CUH students react to new smoking age


Waihilo Chartrand

Chaminade student smokes in designated area on campus.

By Waihilo Chartrand, Staff Writer

Chaminade senior Aris Spring does not smoke cigarettes. Yet he opposes the new Hawaii law, that came into effect on Jan. 1, that mandates the age limit of tobacco and e-cigarettes to be 21 years or older.

“I don’t agree with it,” said 22-year-old Aris Spring from Guam. “If you can buy a gun that is made to kill things, join the Army and legally kill people, or drive a car that kills thousands (of people) a year, I don’t see why you can’t buy cigarettes that have the potential to kill yourself.”

Hawai‘i is the first state in the country to raise the legal smoking age to 21.

Chaminade students have had mixed reactions to the new tobacco law.

Previously, anyone 18 or older were allowed to buy and use tobacco products. Making the legal age 21 has caused a lot of controversy in regards to tobacco usage among teenagers. For example, one month ago, a 18-year-old could legally buy cigarettes but is now barred from doing so for the next three years.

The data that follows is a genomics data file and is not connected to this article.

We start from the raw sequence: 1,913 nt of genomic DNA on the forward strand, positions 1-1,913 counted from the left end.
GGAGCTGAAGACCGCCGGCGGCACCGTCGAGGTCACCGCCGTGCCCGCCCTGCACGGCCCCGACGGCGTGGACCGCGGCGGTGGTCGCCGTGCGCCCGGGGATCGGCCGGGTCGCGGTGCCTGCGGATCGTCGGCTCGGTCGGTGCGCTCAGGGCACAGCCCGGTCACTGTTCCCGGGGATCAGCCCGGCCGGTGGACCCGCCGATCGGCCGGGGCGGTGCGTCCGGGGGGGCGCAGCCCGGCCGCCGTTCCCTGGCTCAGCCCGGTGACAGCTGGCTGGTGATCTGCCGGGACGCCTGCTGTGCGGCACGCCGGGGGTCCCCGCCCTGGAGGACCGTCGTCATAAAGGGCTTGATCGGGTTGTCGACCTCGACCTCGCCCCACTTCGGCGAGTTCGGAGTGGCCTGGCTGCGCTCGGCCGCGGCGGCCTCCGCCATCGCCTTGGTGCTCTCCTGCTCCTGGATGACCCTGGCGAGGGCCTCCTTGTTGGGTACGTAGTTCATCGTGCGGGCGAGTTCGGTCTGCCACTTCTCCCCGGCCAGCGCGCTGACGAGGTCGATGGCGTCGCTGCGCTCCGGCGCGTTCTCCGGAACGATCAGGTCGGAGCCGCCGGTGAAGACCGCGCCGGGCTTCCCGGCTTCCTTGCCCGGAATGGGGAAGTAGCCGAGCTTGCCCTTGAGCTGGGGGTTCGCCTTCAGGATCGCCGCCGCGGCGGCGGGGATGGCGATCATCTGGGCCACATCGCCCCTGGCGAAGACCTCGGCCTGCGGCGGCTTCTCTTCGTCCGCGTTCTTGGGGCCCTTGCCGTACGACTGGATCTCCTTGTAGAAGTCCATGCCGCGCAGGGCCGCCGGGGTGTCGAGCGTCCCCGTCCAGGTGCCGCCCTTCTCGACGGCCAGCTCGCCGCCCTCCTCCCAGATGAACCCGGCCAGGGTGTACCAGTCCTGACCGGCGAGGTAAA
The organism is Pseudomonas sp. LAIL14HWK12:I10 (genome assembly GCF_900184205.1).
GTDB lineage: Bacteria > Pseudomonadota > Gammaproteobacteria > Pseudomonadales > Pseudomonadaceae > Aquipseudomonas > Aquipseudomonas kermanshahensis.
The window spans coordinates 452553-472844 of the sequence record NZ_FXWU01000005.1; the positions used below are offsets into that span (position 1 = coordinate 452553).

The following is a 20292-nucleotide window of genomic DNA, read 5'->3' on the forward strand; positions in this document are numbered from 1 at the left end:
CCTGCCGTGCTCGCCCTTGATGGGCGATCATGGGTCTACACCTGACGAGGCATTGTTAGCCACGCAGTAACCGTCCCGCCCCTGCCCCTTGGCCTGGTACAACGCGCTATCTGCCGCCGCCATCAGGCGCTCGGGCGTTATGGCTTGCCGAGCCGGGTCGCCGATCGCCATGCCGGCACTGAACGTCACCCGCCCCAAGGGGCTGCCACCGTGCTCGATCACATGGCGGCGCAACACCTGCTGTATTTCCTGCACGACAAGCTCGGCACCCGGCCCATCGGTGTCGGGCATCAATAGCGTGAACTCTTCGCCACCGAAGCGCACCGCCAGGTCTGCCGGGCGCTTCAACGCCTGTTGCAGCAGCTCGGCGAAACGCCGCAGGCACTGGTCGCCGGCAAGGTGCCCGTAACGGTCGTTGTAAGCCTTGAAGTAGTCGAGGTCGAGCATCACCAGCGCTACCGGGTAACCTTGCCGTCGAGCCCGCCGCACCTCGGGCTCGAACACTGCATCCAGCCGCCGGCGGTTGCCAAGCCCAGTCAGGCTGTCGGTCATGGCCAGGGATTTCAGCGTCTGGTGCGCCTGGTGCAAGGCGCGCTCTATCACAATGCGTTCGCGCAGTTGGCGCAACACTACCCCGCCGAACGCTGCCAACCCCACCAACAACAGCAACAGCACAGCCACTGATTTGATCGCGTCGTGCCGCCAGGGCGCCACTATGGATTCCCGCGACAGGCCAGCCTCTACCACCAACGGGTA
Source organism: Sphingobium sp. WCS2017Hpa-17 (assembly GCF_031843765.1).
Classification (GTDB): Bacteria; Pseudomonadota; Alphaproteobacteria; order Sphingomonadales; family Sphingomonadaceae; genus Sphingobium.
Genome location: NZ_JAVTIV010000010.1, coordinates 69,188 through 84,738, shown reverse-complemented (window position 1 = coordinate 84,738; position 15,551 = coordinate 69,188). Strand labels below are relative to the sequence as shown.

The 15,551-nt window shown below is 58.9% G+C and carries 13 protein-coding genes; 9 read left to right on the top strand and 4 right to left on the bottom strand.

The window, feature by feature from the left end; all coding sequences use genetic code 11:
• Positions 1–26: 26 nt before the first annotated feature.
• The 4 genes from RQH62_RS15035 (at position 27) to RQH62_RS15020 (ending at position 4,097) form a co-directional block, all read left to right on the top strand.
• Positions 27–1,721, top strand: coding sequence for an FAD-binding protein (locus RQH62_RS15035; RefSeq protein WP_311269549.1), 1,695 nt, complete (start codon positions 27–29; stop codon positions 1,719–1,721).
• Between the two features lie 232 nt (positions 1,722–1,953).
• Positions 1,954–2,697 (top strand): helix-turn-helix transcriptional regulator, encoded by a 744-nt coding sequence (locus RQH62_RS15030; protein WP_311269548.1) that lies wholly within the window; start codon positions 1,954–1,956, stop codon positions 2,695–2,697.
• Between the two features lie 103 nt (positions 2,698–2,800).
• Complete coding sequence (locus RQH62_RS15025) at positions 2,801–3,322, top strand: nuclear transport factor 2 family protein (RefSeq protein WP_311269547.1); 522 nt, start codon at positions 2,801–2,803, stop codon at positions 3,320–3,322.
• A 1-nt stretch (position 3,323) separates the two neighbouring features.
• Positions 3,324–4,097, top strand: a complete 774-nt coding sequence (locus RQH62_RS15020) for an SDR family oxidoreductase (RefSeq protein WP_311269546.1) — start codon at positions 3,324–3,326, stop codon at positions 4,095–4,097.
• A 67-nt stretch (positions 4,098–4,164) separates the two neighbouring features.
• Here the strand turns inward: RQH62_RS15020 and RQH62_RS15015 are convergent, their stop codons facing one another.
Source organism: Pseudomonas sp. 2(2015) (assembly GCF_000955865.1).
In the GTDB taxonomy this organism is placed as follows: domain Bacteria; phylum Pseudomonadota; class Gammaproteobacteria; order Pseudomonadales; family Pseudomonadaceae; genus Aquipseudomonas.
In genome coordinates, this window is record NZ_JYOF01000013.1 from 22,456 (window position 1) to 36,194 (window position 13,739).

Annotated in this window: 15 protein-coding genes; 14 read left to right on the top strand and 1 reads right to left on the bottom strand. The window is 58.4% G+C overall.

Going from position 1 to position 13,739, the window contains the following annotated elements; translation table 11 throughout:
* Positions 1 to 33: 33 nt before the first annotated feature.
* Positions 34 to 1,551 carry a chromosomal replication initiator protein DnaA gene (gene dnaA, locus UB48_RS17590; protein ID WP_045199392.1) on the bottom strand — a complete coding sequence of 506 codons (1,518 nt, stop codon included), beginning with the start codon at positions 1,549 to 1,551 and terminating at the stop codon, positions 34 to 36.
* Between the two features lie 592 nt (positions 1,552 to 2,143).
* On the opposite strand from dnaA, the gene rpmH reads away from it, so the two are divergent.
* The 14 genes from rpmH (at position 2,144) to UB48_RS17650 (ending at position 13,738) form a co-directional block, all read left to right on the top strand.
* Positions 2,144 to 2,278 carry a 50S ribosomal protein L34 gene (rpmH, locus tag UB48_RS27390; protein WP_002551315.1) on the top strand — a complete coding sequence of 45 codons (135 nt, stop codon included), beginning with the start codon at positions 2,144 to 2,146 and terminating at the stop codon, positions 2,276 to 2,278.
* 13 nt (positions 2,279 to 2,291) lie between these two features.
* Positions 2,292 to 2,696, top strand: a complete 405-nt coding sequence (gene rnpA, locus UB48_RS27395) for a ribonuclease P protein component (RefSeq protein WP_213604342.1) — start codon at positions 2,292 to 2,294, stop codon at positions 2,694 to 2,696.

“I feel that it is pretty wrong because those people who are already smoking and may be using tobacco products are now cut off and could face some addictive problems,” said 19-year-old Masa Swain, a California native who uses an e-cigarette. “On the flip side, it’s a step in the right direction for choice making among teens, but still I don’t agree with how they just changed it automatically. They should have eased into it better.”

Kaleb Gilmore, an 18-year-old Chaminade freshman from Kailua, is frustrated with the new law. He owns an e-cigarette but now can’t legally purchase any liquids for it. Instead of the current law, he said he felt there should be an exception to people who have already turned 18 and were legally purchasing tobacco products.

Not all are against this law, a couple non-smokers agree with the legal age being 21.

“I think it’s a positive thing, and hopefully it will decrease the amount of underage smokers or even decrease the amount of people who smoke and buy cigarettes in general,” said Shana Kawakami, a non-smoking senior at Chaminade. “It’ll be a hassle to buy cigarettes, get cigarettes if you’re underage.”

If underage customers are caught trying to purchase any tobacco products by police, they will be fined $10 for the first offense. Retail stores caught selling to those younger than 21 will face a $500 fine as the first offense. Fines will increase for any other violations.

Many places will have signs about the new law and will also have to remind the underage customers who smoke their e-cigarettes that it is prohibited, even in restaurants. The U.S. Army and Navy made the announcement that they will carry through with the smoking law as well.

However, this law excludes anyone who is aboard any U.S. naval craft due to federal jurisdiction laws.